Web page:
ROCHESTER, N.Y. (WROC) — The Polish entry for the Best International Film Feature is among the eight films being presented during this year’s Polish Film Festival in Rochester April 7-14.
The Skalny Center for Polish and Central European Studies at the University of Rochester is teaming up with The Little Theatre to present the films virtually.
Randall Stone, the Director of the Skalny Center for Polish and Central European Studies, discussed the Polish Film Festival lineup Wednesday during News 8 at Noon.
“We’ve got eight current films,” said Stone. “These are fresh off the presses, so to speak, from Poland and they’re a wide range of things from historical films to contemporary dramas to a couple of adventure pieces. There’s even a murder mystery.”
The Film Festival will begin with a showing of ‘Never Gonna Snow Again,’ which was among the foreign films considered for an Oscar nomination by the Academy of Motion Picture Arts and Sciences. “Today’s film ‘Never Gonna Snow Again’ is the Polish nominee for this year’s Oscar,” Stone explained. “It didn’t win but it’s a very intriguing film. Let’s see, on Friday we have ‘Icarus: The Legend of Mietek Kosz’ who is kind of a forgotten jazz great of Poland in the 70s. He was blind. He had a fascinating life. And there’s a gorgeous score by Leszek Mozdzer who is the leading jazz pianist in Poland right now. That’s a wonderful film. And on Saturday we’re showing ‘Pilsudski’ which is a historic retrospective on one of Poland’s most controversial heroes who led the Polish drive for independence during World War I, then became Head of State, stepped back from politics, and then led a coup against the democratic government. So he’s a controversial figure. It’s a very interesting film that shows him with a lot of his warts on but emphasizes the early part of his career.”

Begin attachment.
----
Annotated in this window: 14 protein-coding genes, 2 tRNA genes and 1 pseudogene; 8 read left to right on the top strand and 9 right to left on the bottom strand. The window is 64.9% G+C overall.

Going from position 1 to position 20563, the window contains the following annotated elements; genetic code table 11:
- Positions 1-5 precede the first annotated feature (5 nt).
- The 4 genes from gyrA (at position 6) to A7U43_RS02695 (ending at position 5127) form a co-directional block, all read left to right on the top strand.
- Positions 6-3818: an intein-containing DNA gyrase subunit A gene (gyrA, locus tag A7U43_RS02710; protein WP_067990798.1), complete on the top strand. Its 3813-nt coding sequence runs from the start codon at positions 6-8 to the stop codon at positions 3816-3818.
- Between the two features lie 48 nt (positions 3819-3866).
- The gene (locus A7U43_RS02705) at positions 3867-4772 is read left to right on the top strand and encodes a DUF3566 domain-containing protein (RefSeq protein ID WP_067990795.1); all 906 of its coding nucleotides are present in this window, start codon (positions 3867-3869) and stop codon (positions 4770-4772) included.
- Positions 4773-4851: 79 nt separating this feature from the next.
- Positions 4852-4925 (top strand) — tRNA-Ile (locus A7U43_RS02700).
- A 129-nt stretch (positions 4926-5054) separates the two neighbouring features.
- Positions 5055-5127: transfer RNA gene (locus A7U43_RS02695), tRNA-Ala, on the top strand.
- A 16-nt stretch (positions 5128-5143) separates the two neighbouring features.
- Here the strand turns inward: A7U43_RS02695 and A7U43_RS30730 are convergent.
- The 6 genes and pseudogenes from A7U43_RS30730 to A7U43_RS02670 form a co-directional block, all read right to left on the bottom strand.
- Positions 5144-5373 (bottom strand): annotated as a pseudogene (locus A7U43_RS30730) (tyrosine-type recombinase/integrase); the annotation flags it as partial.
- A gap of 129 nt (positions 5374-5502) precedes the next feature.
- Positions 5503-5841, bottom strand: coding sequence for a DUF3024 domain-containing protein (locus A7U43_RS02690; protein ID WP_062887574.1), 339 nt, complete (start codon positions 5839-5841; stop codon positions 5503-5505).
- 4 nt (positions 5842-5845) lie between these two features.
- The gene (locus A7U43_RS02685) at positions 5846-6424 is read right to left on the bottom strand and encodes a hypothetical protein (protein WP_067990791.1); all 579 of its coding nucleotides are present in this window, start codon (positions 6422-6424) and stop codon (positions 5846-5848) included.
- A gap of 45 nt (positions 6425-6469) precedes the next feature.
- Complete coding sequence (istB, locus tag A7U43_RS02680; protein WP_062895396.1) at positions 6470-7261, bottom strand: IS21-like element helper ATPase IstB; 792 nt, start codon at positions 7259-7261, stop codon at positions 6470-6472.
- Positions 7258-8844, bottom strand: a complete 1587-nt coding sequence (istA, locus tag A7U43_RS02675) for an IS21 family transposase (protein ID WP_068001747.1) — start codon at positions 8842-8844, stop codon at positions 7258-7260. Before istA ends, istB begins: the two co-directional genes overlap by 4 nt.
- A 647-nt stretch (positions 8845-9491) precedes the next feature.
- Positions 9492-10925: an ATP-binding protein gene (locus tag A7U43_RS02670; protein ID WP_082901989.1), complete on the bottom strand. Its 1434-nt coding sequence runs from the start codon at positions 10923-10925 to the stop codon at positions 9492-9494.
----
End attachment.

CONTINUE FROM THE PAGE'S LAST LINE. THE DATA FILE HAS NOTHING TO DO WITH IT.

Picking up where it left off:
Use this link to preview all of the films and buy your virtual tickets:
The Polish Film Festival dates back to 1997. Stone said each year there is much to be learned from what is portrayed on the screen. “We think that film is a unique window into a culture and so we want to share films that Rochesterians wouldn’t normally have access to and particularly we’re interested in the latest, most interesting, innovative things that are happening in Polish cinema.”